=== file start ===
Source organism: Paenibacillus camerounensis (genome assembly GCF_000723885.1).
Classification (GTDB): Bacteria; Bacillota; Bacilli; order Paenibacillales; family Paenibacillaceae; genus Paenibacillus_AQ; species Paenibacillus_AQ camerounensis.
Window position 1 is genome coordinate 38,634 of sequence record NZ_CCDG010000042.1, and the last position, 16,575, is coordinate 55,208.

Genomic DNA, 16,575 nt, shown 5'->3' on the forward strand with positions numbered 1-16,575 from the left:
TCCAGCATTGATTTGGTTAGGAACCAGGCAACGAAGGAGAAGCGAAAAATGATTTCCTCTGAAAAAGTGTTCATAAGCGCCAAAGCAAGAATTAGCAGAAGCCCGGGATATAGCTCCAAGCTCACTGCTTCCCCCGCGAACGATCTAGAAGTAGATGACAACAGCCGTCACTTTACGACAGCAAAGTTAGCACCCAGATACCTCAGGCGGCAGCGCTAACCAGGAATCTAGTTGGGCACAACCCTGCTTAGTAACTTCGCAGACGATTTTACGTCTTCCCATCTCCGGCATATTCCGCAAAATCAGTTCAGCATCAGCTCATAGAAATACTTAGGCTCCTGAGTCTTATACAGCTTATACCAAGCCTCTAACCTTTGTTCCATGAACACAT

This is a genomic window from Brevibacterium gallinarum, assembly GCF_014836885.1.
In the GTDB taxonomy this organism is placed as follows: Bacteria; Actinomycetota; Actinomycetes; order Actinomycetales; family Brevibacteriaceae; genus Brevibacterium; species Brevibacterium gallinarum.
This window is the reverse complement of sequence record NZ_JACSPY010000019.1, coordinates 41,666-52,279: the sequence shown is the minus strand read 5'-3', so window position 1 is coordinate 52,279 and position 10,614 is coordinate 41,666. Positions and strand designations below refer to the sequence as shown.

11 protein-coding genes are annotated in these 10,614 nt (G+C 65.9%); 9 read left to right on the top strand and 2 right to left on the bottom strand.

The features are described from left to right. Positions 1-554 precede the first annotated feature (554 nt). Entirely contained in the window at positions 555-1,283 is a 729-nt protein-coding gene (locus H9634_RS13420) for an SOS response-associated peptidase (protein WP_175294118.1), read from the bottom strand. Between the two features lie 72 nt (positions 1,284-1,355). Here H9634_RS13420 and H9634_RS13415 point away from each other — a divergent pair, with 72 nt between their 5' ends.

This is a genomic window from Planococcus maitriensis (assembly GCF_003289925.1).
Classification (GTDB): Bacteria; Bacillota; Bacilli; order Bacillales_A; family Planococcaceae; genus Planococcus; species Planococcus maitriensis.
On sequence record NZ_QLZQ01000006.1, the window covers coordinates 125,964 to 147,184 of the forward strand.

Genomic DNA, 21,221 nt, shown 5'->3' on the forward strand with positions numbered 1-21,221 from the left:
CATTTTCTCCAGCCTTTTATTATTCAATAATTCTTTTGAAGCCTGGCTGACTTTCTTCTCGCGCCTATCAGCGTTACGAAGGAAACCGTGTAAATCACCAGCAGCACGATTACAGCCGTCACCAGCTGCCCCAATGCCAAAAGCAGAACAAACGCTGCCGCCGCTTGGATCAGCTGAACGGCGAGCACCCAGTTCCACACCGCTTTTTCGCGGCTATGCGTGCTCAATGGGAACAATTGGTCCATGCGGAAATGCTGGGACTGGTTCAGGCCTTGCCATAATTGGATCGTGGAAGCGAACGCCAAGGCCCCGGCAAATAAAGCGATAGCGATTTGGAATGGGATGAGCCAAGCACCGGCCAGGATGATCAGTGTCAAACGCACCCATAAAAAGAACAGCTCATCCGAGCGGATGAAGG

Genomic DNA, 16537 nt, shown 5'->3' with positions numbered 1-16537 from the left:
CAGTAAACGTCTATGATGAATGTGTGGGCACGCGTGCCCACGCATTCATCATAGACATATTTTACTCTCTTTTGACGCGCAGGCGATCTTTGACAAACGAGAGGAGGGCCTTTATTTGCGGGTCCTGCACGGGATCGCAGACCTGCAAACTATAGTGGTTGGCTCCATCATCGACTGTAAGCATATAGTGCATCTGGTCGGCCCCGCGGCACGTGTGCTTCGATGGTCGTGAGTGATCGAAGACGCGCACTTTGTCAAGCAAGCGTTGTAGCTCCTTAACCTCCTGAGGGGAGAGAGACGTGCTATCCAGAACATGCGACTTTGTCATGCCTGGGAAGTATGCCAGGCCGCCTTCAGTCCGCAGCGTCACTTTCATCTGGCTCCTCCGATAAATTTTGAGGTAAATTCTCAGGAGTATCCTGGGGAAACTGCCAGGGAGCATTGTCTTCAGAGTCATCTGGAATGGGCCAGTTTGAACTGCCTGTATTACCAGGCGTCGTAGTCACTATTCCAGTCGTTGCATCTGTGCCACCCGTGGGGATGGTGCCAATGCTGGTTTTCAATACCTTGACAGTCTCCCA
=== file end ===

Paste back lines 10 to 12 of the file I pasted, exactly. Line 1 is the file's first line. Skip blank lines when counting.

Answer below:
The features are described from left to right. Positions 1-554 precede the first annotated feature (554 nt). Entirely contained in the window at positions 555-1,283 is a 729-nt protein-coding gene (locus H9634_RS13420) for an SOS response-associated peptidase (protein WP_175294118.1), read from the bottom strand. Between the two features lie 72 nt (positions 1,284-1,355). Here H9634_RS13420 and H9634_RS13415 point away from each other — a divergent pair, with 72 nt between their 5' ends.

This is a genomic window from Planococcus maitriensis (assembly GCF_003289925.1).
Classification (GTDB): Bacteria; Bacillota; Bacilli; order Bacillales_A; family Planococcaceae; genus Planococcus; species Planococcus maitriensis.